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Leaving the Strip for Las Vegas' Two World-Class Museums

Las Vegas has developed two cutting-edge museums that offer visitors a deeply intellectual yet fun escape from the often mindless entertainments of the city.

Truth be told, many vacationers come to Las Vegas and have a perfectly fine vacation gambling, shopping, eating in restaurants, going to shows ... without ever leaving their hotels. Are they missing out? Absolutely. Are they having the time of their lives, anyway? Probably.

Which brings us to the paradox of Vegas: In all other cities, you leave your hotel to go out and see the attractions. In Vegas, the hotels are the major attractions ... so why go out at all?

Here's my pitch for going outside: within the last decade, Las Vegas has developed two cutting edge museums that span the disciplines of science, history and anthropology, offering visitors a deeply intellectual but fun look at two of the most important issues of our day. If you need a break from the mindless entertainments of the city -- and many do -- I urge you to patronize the following two museums:

The Big Boom

No thrill ride on the Strip will scare the wits out of you as effectively as the Atomic Testing Museum (755 E. Flamingo Rd.; tel. 702/794-5161; That's not its purpose, of course. This is a science and history museum (an affiliate museum of the mighty Smithsonian Institution) covering the 50 years of atomic testing, from 1951 to 1992 (928 nuclear tests in all), that occurred in the desert outside Vegas. But there comes a moment in the exhibit when your heart will race, your stomach will drop down to your knees, and all at once the reality of the power of the nuclear bomb will hit you with the force of a nightmare. The moment comes early in the exhibit. After an effective and dramatic retelling of the history that led up to the invention of the bomb, you'll be ushered into a small room resembling a concrete bunker for a video about the testing, with shots of actual explosions. As the mushroom cloud rises in front of you, the lights flash a blinding white, subwoofers send vibrations to the center of your sternum, your bench shakes, and air cannons blast you with wind. It's intense.

After that wrenching start the rest of the exhibit helps visitors put into context what they've seen. You'll learn about the physics behind the bomb; the myriad of innovations, from high-speed photography to bigger drills, that emerged from the scientific work going on at the testing site; and the cultural "fallout," if you will, of the Cold War and more. Pull your attention from these, however, if a docent happens by. Many of these volunteers are former employees of the Testing Site; no they don't glow, but get one talking and they'll regale you with insider's tales of what it was like to wrestle with the bomb, live in its shadow, and work for the government.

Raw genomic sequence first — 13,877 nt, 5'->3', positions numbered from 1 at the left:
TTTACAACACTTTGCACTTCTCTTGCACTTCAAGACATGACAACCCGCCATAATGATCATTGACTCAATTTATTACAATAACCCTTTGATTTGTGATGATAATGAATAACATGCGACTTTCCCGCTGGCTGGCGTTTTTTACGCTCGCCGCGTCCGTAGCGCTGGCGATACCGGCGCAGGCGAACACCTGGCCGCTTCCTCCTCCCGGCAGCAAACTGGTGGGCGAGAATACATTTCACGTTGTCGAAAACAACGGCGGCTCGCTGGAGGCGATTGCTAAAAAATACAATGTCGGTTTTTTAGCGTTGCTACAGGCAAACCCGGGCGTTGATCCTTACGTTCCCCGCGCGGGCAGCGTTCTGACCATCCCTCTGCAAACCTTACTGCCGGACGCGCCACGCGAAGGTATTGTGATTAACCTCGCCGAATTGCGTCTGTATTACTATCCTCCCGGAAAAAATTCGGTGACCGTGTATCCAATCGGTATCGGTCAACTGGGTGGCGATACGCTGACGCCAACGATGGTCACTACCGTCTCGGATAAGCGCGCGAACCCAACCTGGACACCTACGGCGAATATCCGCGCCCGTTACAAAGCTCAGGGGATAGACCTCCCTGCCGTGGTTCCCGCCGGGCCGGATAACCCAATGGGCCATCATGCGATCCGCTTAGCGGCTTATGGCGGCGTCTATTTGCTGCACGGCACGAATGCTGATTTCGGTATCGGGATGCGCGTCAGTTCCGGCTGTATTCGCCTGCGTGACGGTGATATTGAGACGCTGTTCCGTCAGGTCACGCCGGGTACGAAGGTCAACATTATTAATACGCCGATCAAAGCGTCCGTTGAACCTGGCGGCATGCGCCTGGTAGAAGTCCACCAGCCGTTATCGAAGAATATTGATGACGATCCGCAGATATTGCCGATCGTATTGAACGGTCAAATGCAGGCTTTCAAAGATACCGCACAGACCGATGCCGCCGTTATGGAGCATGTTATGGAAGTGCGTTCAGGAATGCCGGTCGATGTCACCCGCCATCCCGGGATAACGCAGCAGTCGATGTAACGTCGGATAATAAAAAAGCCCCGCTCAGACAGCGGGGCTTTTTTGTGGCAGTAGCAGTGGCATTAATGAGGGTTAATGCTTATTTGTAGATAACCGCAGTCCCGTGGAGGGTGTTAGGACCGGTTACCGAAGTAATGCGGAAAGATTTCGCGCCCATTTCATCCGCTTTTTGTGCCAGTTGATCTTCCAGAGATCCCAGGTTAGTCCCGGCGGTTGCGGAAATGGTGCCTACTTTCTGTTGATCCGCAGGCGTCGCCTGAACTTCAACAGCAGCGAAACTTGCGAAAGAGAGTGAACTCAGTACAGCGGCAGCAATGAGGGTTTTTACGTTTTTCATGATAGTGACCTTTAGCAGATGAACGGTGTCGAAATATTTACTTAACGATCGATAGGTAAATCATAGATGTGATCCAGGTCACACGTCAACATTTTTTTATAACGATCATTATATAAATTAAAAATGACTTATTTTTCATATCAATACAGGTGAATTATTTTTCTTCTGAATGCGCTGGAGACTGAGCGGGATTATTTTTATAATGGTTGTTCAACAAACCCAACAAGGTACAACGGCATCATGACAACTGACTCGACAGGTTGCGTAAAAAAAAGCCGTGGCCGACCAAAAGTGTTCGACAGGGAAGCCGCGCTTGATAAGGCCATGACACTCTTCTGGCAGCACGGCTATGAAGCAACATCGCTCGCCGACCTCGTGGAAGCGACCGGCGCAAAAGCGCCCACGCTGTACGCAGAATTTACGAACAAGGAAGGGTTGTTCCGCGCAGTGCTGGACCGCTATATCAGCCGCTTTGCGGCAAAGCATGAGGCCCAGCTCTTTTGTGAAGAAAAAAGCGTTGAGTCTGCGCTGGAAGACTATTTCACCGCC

Water World, Vegas Style

News flash: Vegas' raison d'etre was not, despite all appearances to the contrary, gambling. The city became a city because it had at its heart a spring that could support life and, eventually, the railroads that needed a stopping off point in their trek through the desert. Springs Preserve (333 S. Valley View Blvd; tel. 702/822-7700; is the museum and nature park that now stands on the very spot where this important spring was, and celebrates its story.

But this is no snoozy history museum. While the stories surrounding Vegas' founding are told over the course of several galleries, the museum's strength is the way it explores the topic of water and other scarce resources. Here it pulls out all the stops, creating playable video games around the topic of conservation; planting exquisite desert gardens (at the heart of which is a shed where a local gardening celeb -- he's on a local NPR affiliate -- will answer the gardening questions of anyone who shows up) ; and creating imaginative and often interactive exhibits around a whole host of green themes. My personal favorite was the building which introduced energy conscious and recyclable home goods, such as insulation made from old blue jeans, rugs created from soda bottles and old cork turned into fabric. The building housing it was insulated with straw, which is five times more efficient than current more standard methods. A powerful film called Miracle in the Mojave is the first thing most visitors will encounter and shouldn't be missed.

And boy oh boy do kids love this museum! They get to experience (safely) a flash flood, meet desert animals, play in a fabulous outdoor play area or hike with their parents along the trails that encompass the museum.

Along with the permanent exhibitions are weekly farmer's market, cooking classes, concerts, lecture and all sorts of other public programs so be sure to check the museum's website before scheduling your visit.

Talk with fellow Frommer's travelers in our Nevada Forum today.

This article is an excerpt from Pauline Frommer's Las Vegas, 2nd Edition, available in our online bookstore now.

Find out more about the Pauline Frommer Travel Guide series, read articles by Pauline, and listen to Podcasts at Pauline's page on

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